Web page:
School leaders, like Principal Luis Valdez and teacher Adriana Banks from Roy Johnson STEM Academy, see the vision and how it will benefit the students in their school. When talking about why actionable data from assessments matters for students, Principal Valdez shared, “We can have all the data, but if you don’t utilize it properly or you don’t use it intentionally to diagnose and provide the proper feedback you’re not going to be able to help the students move forward.”

Adriana Banks shared similar sentiments about the use of data for her students and understanding of the assessment strategy vision. During a conversation about the importance of the assessment strategy schedule, Banks said, “I think that it’s going to be essential, because the teacher needs to know by when certain material needs to be covered and then the student will also know when to expect that they’re going to be tested on that material.” 

Establishing the purpose of assessments and the data they will uncover, defining how Everman ISD educators will use this data, and implementing the assessment strategy schedule is step one of a multi-year plan to strengthen intentional data usage throughout Everman ISD. 

Developing a Coherent Strategy with Aldine ISD

“What we uncovered in this assessment strategy work is that sometimes the way the assessments are laid out, sometimes there is not time in between assessments to really take the action that’s necessary to improve the instruction for student,” said Dr. Lindsey Wise, Assistant Superintendent of Teaching and Learning at Aldine ISD Located in Houston, TX, Aldine ISD serves around 60,000 students. With the number of students it serves, a coherent districtwide assessment strategy became a necessity. Their new theory of action for assessments, a project Dr. Wise is most excited about, helps create coherence between high-quality instructional materials, instruction, and assessments. It provides clarity into how all roles connect to assessments and how to use the data from each assessment.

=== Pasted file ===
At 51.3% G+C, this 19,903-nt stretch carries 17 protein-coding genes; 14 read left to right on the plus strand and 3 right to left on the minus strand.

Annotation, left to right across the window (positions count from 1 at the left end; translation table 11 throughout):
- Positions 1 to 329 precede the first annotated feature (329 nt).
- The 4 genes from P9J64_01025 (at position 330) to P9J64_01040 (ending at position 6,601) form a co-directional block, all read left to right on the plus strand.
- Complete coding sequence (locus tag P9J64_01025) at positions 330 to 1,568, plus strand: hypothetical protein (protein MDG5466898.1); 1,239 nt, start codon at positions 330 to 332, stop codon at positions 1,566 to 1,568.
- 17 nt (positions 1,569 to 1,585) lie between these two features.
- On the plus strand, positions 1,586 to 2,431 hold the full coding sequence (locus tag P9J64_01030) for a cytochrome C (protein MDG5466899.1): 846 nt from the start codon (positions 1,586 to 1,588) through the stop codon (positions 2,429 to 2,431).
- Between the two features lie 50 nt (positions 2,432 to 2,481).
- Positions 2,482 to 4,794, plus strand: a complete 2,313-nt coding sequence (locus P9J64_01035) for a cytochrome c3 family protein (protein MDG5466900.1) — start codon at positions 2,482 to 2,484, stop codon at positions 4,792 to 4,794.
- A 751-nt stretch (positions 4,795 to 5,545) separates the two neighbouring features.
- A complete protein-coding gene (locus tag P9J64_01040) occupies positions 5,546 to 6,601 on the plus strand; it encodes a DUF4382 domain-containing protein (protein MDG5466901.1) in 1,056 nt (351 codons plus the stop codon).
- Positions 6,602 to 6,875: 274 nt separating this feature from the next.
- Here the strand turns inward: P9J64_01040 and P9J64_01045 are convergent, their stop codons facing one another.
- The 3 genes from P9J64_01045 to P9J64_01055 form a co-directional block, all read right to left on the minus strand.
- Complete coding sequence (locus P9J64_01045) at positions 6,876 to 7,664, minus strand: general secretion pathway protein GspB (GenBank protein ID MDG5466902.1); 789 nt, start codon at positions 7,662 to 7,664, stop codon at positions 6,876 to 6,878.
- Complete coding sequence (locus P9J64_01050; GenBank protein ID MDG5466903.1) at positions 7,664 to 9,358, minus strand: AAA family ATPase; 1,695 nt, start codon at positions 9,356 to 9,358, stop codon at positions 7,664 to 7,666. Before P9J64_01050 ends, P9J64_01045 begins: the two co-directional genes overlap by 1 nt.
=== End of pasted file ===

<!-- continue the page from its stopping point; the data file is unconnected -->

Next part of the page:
Building and maintaining Aldine’s assessment theory of action takes a collaborative and cross-functional approach. The assessment strategy work at Aldine ISD focused on developing a clear vision of the role assessments play in the district and detailing how each person contributes to achieving the vision. Their working group engaged in multiple conversations with stakeholders to create the conditions for buy-in during the implementation period and to gather valuable feedback on potential changes to analyzing student work. 

The group of Aldine educators who gave input into the assessment strategy helped illuminate the understanding of their current assessments and place them correctly in their assessment schedule. When talking to Christi Van Wassenhove, Executive Director of Literacy & Social Studies, she shared how useful it was to have a diversity of roles in the room as they worked together. One person could say from their seat they didn’t see the purpose of this assessment, but another person could share how they use that assessment. The insights they gained from each other helped connect not just the roles everyone plays in an assessment strategy, but helps the district determine how to adjust the assessment strategy in the future.